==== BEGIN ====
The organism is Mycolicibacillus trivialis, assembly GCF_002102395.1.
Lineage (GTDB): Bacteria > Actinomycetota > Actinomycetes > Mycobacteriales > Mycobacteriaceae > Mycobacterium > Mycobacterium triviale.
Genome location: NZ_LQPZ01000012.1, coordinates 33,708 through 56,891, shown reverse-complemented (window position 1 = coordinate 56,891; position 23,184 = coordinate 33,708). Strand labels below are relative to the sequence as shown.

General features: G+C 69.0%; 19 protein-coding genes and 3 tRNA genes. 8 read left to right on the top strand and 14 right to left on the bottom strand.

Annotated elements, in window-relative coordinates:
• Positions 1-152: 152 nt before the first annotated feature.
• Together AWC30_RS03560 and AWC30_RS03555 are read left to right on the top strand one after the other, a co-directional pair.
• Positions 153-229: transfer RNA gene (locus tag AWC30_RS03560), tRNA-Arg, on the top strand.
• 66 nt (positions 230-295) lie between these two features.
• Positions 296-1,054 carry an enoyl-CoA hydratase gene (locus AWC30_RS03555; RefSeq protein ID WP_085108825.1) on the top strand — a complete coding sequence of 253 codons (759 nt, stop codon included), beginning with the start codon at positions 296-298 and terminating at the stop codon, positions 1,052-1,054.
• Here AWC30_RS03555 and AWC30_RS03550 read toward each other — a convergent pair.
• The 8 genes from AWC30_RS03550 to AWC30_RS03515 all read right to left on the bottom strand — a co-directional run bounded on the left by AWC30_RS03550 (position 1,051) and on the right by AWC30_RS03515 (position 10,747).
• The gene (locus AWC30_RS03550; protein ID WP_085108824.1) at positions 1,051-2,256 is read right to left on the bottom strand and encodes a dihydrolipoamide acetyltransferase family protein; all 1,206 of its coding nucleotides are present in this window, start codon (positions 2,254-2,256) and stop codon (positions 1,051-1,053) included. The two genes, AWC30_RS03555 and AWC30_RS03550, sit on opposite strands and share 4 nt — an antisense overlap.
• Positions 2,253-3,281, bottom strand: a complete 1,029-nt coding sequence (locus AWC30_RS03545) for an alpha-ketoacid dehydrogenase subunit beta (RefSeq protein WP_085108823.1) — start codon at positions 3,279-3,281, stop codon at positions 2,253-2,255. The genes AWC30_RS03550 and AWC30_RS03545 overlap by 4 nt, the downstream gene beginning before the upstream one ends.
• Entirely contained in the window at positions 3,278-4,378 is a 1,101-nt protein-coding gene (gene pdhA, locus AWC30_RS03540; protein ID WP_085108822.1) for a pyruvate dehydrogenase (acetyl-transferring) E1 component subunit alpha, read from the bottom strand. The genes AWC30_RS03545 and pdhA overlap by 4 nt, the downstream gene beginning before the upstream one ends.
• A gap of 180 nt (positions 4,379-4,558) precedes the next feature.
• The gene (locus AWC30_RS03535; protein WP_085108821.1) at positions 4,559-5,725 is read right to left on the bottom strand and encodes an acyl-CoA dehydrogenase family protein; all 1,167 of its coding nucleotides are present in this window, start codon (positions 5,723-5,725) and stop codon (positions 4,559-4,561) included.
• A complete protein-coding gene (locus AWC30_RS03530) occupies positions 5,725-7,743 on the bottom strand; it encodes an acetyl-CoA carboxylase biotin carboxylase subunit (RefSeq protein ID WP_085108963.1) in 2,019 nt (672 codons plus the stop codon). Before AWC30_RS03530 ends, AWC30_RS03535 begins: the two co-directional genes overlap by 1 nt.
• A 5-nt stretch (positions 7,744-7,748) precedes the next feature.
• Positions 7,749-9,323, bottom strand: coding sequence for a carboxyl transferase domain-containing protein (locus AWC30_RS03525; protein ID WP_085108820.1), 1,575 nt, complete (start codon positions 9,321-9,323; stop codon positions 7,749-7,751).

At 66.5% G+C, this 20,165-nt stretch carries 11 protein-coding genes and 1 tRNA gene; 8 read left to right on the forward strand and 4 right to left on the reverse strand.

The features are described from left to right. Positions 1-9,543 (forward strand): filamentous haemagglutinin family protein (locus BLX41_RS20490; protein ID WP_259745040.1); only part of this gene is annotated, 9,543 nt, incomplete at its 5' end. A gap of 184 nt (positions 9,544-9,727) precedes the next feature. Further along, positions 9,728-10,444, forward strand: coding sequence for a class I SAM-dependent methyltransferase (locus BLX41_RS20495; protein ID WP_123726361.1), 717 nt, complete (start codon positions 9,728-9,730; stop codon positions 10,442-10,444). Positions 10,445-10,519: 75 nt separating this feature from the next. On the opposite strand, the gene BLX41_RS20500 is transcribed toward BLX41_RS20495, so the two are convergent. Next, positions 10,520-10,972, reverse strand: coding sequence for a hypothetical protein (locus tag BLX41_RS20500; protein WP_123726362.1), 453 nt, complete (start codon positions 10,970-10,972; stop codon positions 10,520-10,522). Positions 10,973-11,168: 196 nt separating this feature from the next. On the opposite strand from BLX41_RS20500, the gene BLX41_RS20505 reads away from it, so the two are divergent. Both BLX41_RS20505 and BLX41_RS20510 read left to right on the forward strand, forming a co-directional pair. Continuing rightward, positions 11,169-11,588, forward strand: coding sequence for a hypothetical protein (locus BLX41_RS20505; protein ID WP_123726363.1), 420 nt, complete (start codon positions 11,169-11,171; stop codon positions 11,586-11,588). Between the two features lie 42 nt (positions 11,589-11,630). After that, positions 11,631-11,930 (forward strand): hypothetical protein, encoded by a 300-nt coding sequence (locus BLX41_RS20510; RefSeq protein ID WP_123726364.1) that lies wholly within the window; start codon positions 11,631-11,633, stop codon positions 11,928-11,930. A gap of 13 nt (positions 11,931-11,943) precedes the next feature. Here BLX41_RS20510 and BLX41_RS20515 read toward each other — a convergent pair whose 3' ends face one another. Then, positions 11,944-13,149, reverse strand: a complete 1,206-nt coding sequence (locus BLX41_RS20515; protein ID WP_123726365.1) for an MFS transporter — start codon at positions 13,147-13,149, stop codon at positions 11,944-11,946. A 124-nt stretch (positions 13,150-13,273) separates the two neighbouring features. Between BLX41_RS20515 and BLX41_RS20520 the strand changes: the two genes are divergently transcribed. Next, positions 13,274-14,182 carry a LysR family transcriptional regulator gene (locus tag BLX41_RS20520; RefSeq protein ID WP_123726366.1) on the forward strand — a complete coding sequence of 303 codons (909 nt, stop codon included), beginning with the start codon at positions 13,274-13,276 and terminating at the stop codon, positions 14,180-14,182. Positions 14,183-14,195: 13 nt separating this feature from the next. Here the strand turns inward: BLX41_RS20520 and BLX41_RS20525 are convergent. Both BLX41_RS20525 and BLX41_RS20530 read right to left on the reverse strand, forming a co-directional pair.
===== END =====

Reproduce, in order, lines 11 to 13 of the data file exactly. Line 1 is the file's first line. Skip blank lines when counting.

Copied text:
• Here AWC30_RS03555 and AWC30_RS03550 read toward each other — a convergent pair.
• The 8 genes from AWC30_RS03550 to AWC30_RS03515 all read right to left on the bottom strand — a co-directional run bounded on the left by AWC30_RS03550 (position 1,051) and on the right by AWC30_RS03515 (position 10,747).
• The gene (locus AWC30_RS03550; protein ID WP_085108824.1) at positions 1,051-2,256 is read right to left on the bottom strand and encodes a dihydrolipoamide acetyltransferase family protein; all 1,206 of its coding nucleotides are present in this window, start codon (positions 2,254-2,256) and stop codon (positions 1,051-1,053) included. The two genes, AWC30_RS03555 and AWC30_RS03550, sit on opposite strands and share 4 nt — an antisense overlap.